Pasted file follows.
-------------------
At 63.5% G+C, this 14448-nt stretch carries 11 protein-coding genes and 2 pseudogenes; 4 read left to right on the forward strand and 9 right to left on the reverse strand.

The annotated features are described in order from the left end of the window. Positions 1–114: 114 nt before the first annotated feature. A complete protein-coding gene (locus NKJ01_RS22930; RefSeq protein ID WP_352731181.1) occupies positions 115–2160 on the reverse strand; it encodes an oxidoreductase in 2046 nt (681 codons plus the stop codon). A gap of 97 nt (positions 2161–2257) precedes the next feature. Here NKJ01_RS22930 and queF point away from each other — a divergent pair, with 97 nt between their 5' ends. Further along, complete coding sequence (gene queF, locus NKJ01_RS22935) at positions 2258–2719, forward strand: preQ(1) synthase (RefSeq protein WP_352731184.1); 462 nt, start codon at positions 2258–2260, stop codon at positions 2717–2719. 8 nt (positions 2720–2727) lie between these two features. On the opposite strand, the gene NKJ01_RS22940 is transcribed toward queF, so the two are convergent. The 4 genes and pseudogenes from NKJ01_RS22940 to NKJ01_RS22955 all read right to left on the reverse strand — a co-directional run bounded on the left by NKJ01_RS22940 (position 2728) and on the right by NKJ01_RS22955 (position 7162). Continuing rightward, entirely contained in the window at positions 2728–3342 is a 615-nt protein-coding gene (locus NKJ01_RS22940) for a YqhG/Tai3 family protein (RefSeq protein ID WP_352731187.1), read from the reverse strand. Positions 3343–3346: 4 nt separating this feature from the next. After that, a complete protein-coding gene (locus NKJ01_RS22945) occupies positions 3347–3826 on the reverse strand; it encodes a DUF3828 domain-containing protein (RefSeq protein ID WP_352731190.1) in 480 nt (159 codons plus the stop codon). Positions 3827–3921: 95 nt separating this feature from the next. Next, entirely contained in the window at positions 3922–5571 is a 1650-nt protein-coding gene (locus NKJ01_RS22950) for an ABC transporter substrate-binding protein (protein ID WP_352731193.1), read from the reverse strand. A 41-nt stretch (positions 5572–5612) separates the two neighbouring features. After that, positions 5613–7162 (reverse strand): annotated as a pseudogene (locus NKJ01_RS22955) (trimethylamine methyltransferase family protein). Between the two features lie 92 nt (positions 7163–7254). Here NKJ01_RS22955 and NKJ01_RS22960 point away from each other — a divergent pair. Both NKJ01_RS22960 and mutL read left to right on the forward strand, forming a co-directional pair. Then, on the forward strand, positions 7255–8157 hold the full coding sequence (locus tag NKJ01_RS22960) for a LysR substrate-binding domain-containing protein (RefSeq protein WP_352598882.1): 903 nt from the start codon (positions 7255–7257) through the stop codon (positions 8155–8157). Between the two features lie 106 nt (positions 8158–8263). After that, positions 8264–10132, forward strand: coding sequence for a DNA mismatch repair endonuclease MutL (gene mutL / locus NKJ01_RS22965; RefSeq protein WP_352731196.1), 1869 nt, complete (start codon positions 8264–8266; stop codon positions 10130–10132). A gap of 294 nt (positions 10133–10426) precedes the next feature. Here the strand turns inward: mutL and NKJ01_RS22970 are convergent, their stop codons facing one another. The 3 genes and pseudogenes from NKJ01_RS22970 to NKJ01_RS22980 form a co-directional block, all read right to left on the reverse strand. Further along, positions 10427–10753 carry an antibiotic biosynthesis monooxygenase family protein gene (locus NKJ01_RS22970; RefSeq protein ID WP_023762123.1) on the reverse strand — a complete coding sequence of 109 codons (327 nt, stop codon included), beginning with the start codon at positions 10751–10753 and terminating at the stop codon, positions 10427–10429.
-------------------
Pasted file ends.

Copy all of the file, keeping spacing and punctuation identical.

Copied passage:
At 63.5% G+C, this 14448-nt stretch carries 11 protein-coding genes and 2 pseudogenes; 4 read left to right on the forward strand and 9 right to left on the reverse strand.

The annotated features are described in order from the left end of the window. Positions 1–114: 114 nt before the first annotated feature. A complete protein-coding gene (locus NKJ01_RS22930; RefSeq protein ID WP_352731181.1) occupies positions 115–2160 on the reverse strand; it encodes an oxidoreductase in 2046 nt (681 codons plus the stop codon). A gap of 97 nt (positions 2161–2257) precedes the next feature. Here NKJ01_RS22930 and queF point away from each other — a divergent pair, with 97 nt between their 5' ends. Further along, complete coding sequence (gene queF, locus NKJ01_RS22935) at positions 2258–2719, forward strand: preQ(1) synthase (RefSeq protein WP_352731184.1); 462 nt, start codon at positions 2258–2260, stop codon at positions 2717–2719. 8 nt (positions 2720–2727) lie between these two features. On the opposite strand, the gene NKJ01_RS22940 is transcribed toward queF, so the two are convergent. The 4 genes and pseudogenes from NKJ01_RS22940 to NKJ01_RS22955 all read right to left on the reverse strand — a co-directional run bounded on the left by NKJ01_RS22940 (position 2728) and on the right by NKJ01_RS22955 (position 7162). Continuing rightward, entirely contained in the window at positions 2728–3342 is a 615-nt protein-coding gene (locus NKJ01_RS22940) for a YqhG/Tai3 family protein (RefSeq protein ID WP_352731187.1), read from the reverse strand. Positions 3343–3346: 4 nt separating this feature from the next. After that, a complete protein-coding gene (locus NKJ01_RS22945) occupies positions 3347–3826 on the reverse strand; it encodes a DUF3828 domain-containing protein (RefSeq protein ID WP_352731190.1) in 480 nt (159 codons plus the stop codon). Positions 3827–3921: 95 nt separating this feature from the next. Next, entirely contained in the window at positions 3922–5571 is a 1650-nt protein-coding gene (locus NKJ01_RS22950) for an ABC transporter substrate-binding protein (protein ID WP_352731193.1), read from the reverse strand. A 41-nt stretch (positions 5572–5612) separates the two neighbouring features. After that, positions 5613–7162 (reverse strand): annotated as a pseudogene (locus NKJ01_RS22955) (trimethylamine methyltransferase family protein). Between the two features lie 92 nt (positions 7163–7254). Here NKJ01_RS22955 and NKJ01_RS22960 point away from each other — a divergent pair. Both NKJ01_RS22960 and mutL read left to right on the forward strand, forming a co-directional pair. Then, on the forward strand, positions 7255–8157 hold the full coding sequence (locus tag NKJ01_RS22960) for a LysR substrate-binding domain-containing protein (RefSeq protein WP_352598882.1): 903 nt from the start codon (positions 7255–7257) through the stop codon (positions 8155–8157). Between the two features lie 106 nt (positions 8158–8263). After that, positions 8264–10132, forward strand: coding sequence for a DNA mismatch repair endonuclease MutL (gene mutL / locus NKJ01_RS22965; RefSeq protein WP_352731196.1), 1869 nt, complete (start codon positions 8264–8266; stop codon positions 10130–10132). A gap of 294 nt (positions 10133–10426) precedes the next feature. Here the strand turns inward: mutL and NKJ01_RS22970 are convergent, their stop codons facing one another. The 3 genes and pseudogenes from NKJ01_RS22970 to NKJ01_RS22980 form a co-directional block, all read right to left on the reverse strand. Further along, positions 10427–10753 carry an antibiotic biosynthesis monooxygenase family protein gene (locus NKJ01_RS22970; RefSeq protein ID WP_023762123.1) on the reverse strand — a complete coding sequence of 109 codons (327 nt, stop codon included), beginning with the start codon at positions 10751–10753 and terminating at the stop codon, positions 10427–10429.